Rabbit farming in Kenya! I know what crosses your mind if your Kenyan. You’re probably thinking that this is kid stuff that boys undergo when growing up.
Well, your not alone because most Kenyans grew up knowing that rabbit farming (If it was farming at all) was a childhood adventure.
Perceiving the rearing of rabbits in Kenya to be a leisure activity for kids is actually a misconception that I would say has denied Kenyans the chance to improve their livelihoods.
If rabbits were reared with an agribusiness consideration the same way we view poultry, cattle or fish farming! The results could be tremendous.
If rabbit farming was taken seriously on a large scale angle then more young people would have jobs, the nutritional value would increase in the meals of pregnant women and more tasty cuisines would be discovered.
Across this article am going to take you through a journey that explores the potential benefits that can be achieved if the existing gaps are filled in the rabbit farming venture in Kenya.
Please read The Truth behind successful Fruit Farming in Kenya.
Benefits of Rabbit Farming in Kenya
So, in order for you to get a better view of the potential for a rabbit in Kenya, it would be of great importance to have in mind the benefits that come with rabbit farming.
- Rabbits have a relatively faster-growing rate when compared to other domestic animals. Actually, a rabbit’s growth rate is 19 % every month. And they can take 3-6 months to reach reproduction maturity. Depending on their breed.
- Rabbit farming can take place in any place on the farm and can consume minimal space as possible. This is one condition that can suit the modern farmer who lives in a city or town in Kenya.
- Actually, so far, no religion in Kenya has strictness or taboos that forbid the consumption of rabbit meat. This sets rabbits at a unique place to penetrate the meat market in Kenya without breaking any religious rules.
- Another good news is that rabbits don’t have seasons to reproduce. This means that a farmer can have more rabbits being given birth to any time of the year. More wealth I have to say.
- Rabbit meat is easily digestible by any age bracket. This is unique since some meat types cannot be digested by children or the elderly.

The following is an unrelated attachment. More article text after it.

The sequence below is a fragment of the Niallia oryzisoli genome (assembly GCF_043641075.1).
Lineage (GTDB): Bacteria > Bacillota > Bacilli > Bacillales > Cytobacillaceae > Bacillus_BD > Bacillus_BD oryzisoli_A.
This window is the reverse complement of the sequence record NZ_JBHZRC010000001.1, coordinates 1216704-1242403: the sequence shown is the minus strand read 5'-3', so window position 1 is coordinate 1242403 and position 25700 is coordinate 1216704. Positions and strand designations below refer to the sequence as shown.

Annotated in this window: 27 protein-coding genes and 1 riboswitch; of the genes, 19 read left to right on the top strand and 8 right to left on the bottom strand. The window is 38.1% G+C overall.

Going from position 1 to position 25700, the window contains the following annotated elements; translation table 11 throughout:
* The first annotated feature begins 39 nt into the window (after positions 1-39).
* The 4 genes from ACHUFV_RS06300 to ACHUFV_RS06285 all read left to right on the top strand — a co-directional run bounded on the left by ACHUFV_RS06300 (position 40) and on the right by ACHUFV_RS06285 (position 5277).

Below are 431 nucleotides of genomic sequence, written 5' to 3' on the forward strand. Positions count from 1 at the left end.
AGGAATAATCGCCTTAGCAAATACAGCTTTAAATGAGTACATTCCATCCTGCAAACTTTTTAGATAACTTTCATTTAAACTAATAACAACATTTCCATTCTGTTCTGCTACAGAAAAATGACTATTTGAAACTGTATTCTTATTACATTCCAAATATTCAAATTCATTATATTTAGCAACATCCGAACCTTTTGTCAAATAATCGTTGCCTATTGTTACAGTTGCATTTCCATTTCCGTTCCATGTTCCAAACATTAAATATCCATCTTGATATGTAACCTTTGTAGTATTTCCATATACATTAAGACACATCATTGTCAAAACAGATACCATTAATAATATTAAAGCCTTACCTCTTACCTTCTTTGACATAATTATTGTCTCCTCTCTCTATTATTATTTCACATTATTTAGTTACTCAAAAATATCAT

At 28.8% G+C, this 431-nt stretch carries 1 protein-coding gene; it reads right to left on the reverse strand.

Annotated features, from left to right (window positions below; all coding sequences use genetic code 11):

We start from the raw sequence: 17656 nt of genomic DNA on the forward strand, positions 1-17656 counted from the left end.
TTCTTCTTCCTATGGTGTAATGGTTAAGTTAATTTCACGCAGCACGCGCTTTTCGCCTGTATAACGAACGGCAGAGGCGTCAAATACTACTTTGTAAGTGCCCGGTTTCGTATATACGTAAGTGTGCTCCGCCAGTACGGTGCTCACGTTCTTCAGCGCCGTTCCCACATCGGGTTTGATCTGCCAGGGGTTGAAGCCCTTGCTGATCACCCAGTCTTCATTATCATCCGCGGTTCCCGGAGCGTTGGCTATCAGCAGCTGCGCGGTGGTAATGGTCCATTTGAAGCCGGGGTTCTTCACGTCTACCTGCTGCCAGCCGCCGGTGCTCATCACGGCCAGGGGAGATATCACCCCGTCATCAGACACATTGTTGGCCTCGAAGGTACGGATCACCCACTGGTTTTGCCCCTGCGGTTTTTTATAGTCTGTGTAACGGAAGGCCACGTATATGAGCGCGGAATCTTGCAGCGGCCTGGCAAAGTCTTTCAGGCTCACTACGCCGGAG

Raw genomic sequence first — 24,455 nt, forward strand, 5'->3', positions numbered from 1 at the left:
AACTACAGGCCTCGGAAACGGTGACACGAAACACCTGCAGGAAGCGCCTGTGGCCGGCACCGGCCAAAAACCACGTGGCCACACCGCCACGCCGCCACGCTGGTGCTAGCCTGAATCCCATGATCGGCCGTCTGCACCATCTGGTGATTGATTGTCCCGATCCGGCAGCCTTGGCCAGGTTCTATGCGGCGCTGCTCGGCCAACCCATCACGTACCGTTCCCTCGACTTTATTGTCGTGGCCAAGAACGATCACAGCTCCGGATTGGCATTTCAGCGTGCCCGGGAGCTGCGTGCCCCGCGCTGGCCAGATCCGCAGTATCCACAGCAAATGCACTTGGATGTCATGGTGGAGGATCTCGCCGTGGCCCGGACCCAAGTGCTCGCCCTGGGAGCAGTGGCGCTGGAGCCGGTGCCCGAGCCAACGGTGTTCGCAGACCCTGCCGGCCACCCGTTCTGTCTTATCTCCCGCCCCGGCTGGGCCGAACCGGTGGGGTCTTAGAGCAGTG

From the six points that I have raised above, it is clear that rabbit meat and other products easily blend into the socio-economic scenario of the Kenyan lifestyle.
Hence this is enough proving to cement the thought that rabbit farming has the viability to improve livelihoods in Kenya.
But just before I do that it would be wise if I touch on the challenges facing this field first.
So, here we go :
Challenges facing Rabbit Farming in Kenya
As I had begun this article, it was clear that most Kenyans perceive rabbit farming to be a child exploration thing.
This limited perception also extends to the available rabbit types that are there. Hence it has become hard for Kenyans to decide which rabbit type works better for their situation.
Long-term costs for farming rabbits could be expensive.
Yes, it is affordable to buy a single rabbit but that does not mean maintaining the same is easy.
Rabbits, just like many other domestic animals need attention, medication, feeding, and infrastructure that costs money and time.
This projected commitment might discourage meaningful rabbit farming in Kenya.
There is no data to highlight the real rabbit farming scenario in Kenya as it is on the ground.
Trust me, it is not easy to find out information because there is limited research investment in rabbit farming in Kenya.
Probably since Kenyans don’t enough interest in this livestock animal. It has become harder for any interested stakeholder in rabbit farming in Kenya to know where to start.
Again, information regarding the rabbit market in Kenya is limited to the point that a rabbit farmer doesn’t know where to sell their products after maturity.
This has in most cases resulted in massive losses. And as you all know, everyone wants to invest their money where there are prospects.
Lastly, rabbit farming in Kenya is a lonely venture. Actually, if you’re in rabbit farming you might feel alone and different.